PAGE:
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in Filmmaking
on Feb 18, 2010

The film must-read of the moment is Chris Jones’ beautifully written profile of Roger Ebert in Esquire magazine. Of course the article chronicles Ebert’s recent health problems — cancer operations that have wound up removing much of his lower job and eliminated his ability to eat, drink, and speak. But the piece also succeeds in capturing the strange and inspiring mix of sagacity and serenity that Ebert is projecting in late career through not only his reviews but also his Twitter page and blog. I was talking to a colleague not too long ago about which traditional media types had managed to maintain their relevance in the digital age and which hadn’t. When it came to Ebert, we both said, “His voice is stronger than ever.”

An excerpt from Jones’ piece:

There are places where Ebert exists as the Ebert he remembers. In 2008, when he was in the middle of his worst battles and wouldn’t be able to make the trip to Champaign-Urbana for Ebertfest — really, his annual spring festival of films he just plain likes — he began writing an online journal. Reading it from its beginning is like watching an Aztec pyramid being built. At first, it’s just a vessel for him to apologize to his fans for not being downstate. The original entries are short updates about his life and health and a few of his heart’s wishes. Postcards and pebbles. They’re followed by a smattering of Welcomes to Cyberspace. But slowly the journal picks up steam, as Ebert’s strength and confidence and audience grow. You are the readers I have dreamed of, he writes. He is emboldened. He begins to write about more than movies; in fact, it sometimes seems as though he’d rather write about anything other than movies. The existence of an afterlife, the beauty of a full bookshelf, his liberalism and atheism and alcoholism, the health-care debate, Darwin, memories of departed friends and fights won and lost — more than five hundred thousand words of inner monologue have poured out of him, five hundred thousand words that probably wouldn’t exist had he kept his other voice. Now some of his entries have thousands of comments, each of which he vets personally and to which he will often respond. It has become his life’s work, building and maintaining this massive monument to written debate — argument is encouraged, so long as it’s civil — and he spends several hours each night reclined in his chair, tending to his online oasis by lamplight. Out there, his voice is still his voice — not a reasonable facsimile of it, but his.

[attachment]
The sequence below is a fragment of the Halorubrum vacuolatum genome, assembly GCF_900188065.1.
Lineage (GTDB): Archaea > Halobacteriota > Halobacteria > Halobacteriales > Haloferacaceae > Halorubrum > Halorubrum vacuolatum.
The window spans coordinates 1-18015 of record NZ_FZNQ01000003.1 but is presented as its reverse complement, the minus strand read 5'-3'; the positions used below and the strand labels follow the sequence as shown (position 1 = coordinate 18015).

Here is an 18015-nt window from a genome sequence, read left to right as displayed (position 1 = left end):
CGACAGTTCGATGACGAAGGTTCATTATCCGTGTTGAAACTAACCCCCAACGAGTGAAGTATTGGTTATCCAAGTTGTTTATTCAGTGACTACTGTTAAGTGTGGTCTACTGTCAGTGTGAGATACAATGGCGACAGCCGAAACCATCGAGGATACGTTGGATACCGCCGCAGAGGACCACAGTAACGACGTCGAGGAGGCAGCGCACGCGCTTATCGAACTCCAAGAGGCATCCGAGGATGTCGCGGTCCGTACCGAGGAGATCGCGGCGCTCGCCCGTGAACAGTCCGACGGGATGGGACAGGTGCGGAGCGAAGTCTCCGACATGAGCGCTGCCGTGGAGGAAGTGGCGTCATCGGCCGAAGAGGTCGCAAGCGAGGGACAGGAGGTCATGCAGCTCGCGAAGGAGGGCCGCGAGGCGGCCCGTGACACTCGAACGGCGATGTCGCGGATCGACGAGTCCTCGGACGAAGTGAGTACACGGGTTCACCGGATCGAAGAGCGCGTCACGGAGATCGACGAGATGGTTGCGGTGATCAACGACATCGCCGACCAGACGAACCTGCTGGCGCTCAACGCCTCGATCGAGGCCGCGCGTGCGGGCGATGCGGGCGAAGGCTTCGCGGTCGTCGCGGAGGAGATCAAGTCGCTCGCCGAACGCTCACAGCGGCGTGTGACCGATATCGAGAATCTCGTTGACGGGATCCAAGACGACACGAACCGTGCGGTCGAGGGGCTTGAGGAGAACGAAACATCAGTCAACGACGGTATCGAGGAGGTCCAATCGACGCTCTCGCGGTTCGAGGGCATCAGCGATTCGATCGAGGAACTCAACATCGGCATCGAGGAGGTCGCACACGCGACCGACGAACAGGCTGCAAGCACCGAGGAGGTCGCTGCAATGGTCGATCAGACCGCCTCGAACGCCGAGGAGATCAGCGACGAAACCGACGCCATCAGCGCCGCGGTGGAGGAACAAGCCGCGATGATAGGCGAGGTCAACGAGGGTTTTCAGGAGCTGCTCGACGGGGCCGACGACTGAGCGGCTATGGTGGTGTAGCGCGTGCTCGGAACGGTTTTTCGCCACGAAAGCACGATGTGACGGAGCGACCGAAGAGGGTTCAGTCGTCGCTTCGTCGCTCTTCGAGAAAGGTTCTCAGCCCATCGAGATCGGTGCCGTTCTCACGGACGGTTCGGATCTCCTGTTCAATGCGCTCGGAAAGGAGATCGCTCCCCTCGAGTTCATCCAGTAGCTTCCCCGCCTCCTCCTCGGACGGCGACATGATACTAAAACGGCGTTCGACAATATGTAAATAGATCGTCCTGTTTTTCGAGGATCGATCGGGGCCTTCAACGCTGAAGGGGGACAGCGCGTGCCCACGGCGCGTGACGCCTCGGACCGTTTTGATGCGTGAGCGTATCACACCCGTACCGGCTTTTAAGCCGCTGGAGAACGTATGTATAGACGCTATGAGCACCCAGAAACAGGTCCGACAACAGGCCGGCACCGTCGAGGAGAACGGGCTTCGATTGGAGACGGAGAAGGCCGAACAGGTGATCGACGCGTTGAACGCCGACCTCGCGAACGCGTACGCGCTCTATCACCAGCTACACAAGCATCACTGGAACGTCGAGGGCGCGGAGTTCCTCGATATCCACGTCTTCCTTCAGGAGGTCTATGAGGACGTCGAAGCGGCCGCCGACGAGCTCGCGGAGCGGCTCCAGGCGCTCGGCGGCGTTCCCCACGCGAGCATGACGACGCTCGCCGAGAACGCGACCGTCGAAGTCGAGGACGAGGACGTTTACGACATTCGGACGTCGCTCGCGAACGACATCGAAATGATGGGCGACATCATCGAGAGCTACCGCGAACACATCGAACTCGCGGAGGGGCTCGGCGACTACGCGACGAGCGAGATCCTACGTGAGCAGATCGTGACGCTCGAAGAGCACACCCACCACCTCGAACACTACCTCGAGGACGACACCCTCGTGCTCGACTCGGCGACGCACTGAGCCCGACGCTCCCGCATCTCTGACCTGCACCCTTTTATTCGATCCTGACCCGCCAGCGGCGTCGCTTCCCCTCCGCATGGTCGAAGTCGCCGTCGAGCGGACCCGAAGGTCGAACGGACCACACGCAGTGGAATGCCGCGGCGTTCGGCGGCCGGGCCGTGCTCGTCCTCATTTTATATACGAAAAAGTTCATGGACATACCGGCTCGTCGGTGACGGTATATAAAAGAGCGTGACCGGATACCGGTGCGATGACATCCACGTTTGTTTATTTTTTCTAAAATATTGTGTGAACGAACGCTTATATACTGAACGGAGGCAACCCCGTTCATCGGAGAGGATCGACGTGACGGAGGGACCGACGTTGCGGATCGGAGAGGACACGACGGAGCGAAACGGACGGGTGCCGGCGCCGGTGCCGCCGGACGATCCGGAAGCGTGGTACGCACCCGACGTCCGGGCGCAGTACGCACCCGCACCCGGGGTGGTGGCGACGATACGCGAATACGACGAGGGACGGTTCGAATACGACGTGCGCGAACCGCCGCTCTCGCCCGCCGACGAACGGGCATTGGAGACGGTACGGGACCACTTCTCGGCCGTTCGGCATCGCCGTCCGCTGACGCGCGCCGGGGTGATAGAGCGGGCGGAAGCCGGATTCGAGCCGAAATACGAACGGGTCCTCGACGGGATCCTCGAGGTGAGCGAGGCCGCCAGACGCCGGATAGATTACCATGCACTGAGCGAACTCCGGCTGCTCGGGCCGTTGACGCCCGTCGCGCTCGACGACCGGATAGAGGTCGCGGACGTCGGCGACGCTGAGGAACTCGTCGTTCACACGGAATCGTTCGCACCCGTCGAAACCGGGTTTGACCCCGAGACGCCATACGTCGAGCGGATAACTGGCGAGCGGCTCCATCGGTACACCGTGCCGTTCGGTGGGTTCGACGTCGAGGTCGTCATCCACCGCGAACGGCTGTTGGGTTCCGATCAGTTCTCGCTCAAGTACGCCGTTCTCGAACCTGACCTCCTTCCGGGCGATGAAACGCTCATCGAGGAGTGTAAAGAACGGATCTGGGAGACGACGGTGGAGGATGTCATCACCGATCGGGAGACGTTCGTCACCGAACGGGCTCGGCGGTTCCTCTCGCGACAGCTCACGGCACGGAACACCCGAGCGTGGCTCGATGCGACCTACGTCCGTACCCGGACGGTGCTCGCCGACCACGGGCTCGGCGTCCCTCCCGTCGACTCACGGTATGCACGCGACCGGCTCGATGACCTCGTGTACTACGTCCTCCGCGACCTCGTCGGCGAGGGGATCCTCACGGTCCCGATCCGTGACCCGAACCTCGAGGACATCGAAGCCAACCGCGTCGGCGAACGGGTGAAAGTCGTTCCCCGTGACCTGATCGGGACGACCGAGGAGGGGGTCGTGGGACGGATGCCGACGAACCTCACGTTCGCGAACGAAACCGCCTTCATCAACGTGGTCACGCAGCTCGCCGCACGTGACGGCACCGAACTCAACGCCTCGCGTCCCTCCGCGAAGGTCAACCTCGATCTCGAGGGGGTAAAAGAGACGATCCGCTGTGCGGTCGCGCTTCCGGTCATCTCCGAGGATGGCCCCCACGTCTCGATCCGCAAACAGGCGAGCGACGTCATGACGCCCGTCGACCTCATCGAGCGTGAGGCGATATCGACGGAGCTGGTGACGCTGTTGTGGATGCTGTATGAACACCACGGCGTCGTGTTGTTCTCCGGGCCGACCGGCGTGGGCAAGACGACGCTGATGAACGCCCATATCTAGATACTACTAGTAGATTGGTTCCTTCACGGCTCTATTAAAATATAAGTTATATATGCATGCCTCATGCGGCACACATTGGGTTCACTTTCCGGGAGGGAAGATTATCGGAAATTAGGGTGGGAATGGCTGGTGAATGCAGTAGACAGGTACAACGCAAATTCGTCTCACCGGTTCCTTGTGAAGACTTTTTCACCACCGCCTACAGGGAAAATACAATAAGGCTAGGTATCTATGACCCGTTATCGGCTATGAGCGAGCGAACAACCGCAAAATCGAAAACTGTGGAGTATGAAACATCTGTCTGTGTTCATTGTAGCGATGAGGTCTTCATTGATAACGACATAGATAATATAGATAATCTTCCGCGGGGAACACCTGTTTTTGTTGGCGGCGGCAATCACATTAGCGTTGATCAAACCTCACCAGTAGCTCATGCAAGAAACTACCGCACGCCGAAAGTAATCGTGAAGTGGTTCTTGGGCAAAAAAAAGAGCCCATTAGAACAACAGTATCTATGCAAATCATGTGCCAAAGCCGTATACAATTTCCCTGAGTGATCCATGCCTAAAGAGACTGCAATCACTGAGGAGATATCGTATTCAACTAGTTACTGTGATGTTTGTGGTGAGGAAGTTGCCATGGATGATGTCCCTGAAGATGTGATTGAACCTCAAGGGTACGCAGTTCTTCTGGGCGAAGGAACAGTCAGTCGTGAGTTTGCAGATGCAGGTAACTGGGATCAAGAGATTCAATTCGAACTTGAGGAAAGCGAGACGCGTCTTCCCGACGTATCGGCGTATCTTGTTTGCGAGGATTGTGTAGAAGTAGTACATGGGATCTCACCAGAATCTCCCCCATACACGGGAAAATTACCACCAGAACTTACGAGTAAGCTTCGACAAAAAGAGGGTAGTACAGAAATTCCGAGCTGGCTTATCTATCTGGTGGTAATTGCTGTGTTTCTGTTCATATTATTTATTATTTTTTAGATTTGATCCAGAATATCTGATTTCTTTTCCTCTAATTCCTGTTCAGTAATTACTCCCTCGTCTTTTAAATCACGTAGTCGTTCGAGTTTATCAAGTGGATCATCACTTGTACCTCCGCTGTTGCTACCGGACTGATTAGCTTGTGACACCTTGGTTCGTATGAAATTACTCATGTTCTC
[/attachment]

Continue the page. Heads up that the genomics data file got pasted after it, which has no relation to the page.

“It is saving me,” he says through his speakers.

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